The topic of bullying is now mainstream as more employees understand their rights, more organizations are writing policies and taking a no-tolerance position, and more provinces are adding bullying regulations to their occupational health and safety legislation.
Human rights legislation in Canada protects against discrimination on the basis of gender, ethnicity, disability, age, religion and marital status.
As the number of complaints and investigations increases, corporate leaders need insight on how to navigate the issue of bullying at work.
While many employers commit to addressing bullying in the workplace, they have seen an increase in the number of leaders facing complaints. Some of these complaints are fair and warrant action – and the leaders involved deserve to be dealt with as bullies, with all the associated consequences.
However, some accused leaders are not bullies by the accepted definition. The perception of being bullied may originate in an employee’s mind. Some workers experiencing work or life stressors may create a liberal interpretation of bullying and make links that are not necessarily accurate.
Let’s look at a hypothetical example: Shop foreman Jack is 6 foot 5, weighs 270 pounds, and is driven to achieve performance targets in a manufacturing environment. He is known for his powerful non-verbal reactions. He stares intently at his colleagues, bobs his head rapidly and flails his arms. Jack makes it clear to all of those within reach that he is not happy with a particular result.
Intimidated by Jack’s size and his physical reactions towards his team, Bob makes a complaint to the company’s human resources department that Jack is bullying him and his team. HR does an investigation and determines that Jack is consistently intense with everyone. Other members of the work force confirm that Jack is not a bully, just intense about producing results.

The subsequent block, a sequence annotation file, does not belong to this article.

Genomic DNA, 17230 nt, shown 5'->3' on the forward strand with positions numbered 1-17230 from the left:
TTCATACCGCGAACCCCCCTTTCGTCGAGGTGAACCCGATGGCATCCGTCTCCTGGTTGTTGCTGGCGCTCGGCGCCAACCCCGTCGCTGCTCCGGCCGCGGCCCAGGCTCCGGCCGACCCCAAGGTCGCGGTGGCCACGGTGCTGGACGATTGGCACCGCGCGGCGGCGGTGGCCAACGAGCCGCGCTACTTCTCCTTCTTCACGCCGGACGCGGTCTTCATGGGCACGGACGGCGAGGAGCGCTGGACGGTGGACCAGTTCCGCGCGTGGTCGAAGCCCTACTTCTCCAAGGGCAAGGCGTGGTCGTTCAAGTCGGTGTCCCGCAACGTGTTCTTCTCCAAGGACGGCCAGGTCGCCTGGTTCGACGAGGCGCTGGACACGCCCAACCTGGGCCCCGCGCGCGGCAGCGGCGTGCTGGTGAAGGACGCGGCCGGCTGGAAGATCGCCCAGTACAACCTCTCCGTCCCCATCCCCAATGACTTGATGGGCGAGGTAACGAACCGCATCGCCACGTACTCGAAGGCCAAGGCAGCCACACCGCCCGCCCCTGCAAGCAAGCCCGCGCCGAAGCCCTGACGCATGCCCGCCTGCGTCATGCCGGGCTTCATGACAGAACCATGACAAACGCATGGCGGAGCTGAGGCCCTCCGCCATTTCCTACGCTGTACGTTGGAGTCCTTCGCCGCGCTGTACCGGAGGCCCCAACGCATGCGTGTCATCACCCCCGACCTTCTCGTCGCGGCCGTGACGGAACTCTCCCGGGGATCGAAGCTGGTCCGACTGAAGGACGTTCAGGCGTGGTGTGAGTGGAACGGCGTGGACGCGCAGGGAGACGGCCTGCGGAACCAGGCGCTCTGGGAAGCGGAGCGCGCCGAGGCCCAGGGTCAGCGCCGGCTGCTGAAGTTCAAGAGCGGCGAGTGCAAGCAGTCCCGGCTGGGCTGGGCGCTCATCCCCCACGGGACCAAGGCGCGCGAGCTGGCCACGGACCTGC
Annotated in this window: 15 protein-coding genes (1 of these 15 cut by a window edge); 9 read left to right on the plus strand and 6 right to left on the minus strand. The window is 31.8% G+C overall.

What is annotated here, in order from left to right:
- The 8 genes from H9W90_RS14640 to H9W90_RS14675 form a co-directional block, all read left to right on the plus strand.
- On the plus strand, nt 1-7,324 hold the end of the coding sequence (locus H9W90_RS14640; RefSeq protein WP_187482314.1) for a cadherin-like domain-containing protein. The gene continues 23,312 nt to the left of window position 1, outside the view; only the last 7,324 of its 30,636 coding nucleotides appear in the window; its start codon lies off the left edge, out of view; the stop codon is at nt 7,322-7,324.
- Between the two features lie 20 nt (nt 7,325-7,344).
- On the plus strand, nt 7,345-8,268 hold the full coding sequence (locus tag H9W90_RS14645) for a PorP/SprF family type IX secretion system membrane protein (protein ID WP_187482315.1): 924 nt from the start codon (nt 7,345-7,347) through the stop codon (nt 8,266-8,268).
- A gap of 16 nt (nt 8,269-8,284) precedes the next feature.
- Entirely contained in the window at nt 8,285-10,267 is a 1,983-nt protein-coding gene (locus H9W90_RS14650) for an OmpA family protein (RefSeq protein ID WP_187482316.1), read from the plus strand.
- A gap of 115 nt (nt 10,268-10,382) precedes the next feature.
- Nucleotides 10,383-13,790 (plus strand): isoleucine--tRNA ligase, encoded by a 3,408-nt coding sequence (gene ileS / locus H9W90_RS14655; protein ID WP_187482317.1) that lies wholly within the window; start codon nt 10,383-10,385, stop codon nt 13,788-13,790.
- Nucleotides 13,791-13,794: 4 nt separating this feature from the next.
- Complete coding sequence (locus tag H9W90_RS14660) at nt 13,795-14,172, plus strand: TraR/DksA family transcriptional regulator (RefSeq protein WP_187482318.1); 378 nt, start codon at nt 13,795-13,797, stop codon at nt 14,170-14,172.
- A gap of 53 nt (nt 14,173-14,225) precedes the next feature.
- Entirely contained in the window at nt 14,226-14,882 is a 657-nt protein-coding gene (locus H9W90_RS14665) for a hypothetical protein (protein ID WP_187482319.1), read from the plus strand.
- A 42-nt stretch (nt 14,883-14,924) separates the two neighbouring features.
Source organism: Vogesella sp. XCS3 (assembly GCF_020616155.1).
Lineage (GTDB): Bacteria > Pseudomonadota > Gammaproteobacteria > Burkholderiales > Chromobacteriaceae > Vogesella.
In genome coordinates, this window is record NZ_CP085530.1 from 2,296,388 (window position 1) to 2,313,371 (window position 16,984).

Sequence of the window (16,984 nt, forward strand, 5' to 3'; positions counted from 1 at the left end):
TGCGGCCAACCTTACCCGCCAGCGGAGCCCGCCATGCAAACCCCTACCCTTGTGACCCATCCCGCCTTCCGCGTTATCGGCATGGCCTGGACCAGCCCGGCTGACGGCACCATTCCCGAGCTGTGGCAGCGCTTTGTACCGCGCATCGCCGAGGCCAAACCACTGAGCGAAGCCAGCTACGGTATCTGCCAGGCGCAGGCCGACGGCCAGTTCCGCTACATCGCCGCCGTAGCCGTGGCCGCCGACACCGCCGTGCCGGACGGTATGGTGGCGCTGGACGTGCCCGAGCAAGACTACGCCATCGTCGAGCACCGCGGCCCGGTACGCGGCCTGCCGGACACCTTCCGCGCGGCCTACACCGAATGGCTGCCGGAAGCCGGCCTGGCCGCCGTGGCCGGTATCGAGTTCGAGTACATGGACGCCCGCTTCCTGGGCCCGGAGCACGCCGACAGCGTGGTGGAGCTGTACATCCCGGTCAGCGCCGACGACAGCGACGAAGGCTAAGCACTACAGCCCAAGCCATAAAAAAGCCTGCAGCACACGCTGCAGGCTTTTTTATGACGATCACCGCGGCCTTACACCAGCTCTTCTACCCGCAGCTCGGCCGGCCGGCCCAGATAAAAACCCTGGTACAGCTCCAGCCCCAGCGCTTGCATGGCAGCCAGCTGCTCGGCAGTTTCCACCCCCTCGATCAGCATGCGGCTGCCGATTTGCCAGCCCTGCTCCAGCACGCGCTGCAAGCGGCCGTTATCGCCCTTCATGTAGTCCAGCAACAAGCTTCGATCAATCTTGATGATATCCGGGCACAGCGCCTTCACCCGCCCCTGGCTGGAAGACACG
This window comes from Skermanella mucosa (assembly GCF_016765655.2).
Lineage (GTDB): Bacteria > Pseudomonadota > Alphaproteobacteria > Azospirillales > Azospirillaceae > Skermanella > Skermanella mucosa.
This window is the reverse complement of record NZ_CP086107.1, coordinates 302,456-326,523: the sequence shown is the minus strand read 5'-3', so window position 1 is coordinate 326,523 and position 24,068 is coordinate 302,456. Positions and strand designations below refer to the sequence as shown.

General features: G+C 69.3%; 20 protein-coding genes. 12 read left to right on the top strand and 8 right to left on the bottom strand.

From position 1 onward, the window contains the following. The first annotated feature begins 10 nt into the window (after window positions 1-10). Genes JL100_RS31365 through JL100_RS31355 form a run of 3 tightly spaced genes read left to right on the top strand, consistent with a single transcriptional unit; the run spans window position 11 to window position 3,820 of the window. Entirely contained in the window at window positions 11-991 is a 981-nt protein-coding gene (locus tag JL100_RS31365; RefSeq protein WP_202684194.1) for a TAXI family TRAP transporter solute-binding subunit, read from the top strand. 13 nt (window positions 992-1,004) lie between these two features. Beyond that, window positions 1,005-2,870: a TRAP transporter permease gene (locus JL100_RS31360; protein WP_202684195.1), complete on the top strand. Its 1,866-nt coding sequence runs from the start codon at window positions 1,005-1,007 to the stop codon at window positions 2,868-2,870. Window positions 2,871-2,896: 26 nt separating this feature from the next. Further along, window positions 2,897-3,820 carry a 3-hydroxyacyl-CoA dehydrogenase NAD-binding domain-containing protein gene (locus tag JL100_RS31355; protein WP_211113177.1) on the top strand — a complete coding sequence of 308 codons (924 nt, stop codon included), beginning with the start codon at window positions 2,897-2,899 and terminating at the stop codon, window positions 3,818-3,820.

Jack worries about being fired, but in the end HR determines he is a good supervisor who could benefit from training in communications skills to ensure he takes into account how others might view his responses.
Workplaces must investigate any complaints about bullying. If not dealt with, workplace bullying can negatively affect the targeted worker psychologically, financially or physically.
The majority of workplace bullying is delivered verbally; however, physical bullying also occurs.
When a bully attacks someone verbally it’s often by going after some personal element such as demeanor or self-confidence of the person being targeted. It occurs consistently over a period of time with the intention of controlling a person, who, if not helped, can experience anxiety or other serious stress-related illnesses.
Employers expect that their leaders will enforce no-tolerance policies and will influence their teams to not tolerate bullying. The goal is to create a culture where all employees agree that no one will be bullied.
This will occur only when all employees gain confidence that senior management is serious and that no leader or employee will be allowed to be a bully.
Leaders are judged by their employees and peers with respect to how effectively they deal with bullies.
If you are not aware of what you are doing as a leader, you may end up like Jack. Understand that when employees become frustrated and experience high levels of stress they may perceive fear and believe that their environment is controlling them.
Bob’s perception of Jack as a bully may not seem rational to some, but for Bob it was real.
The art of building rapport and trust with employees is one way to reduce the risk of bullying complaints that originate from one’s leadership style. To do this, leaders need to learn the signs and symptoms of bullying and acquire the skills and a strategy to objectively confront bullies. This can be as important as developing interpersonal skills of communications and relationship building.
You don’t want to be like Jack.
Bill Howatt is the president of Howatt HR Consulting and founder of TalOp, in Kentville, N.S. Website: www.howatthr.com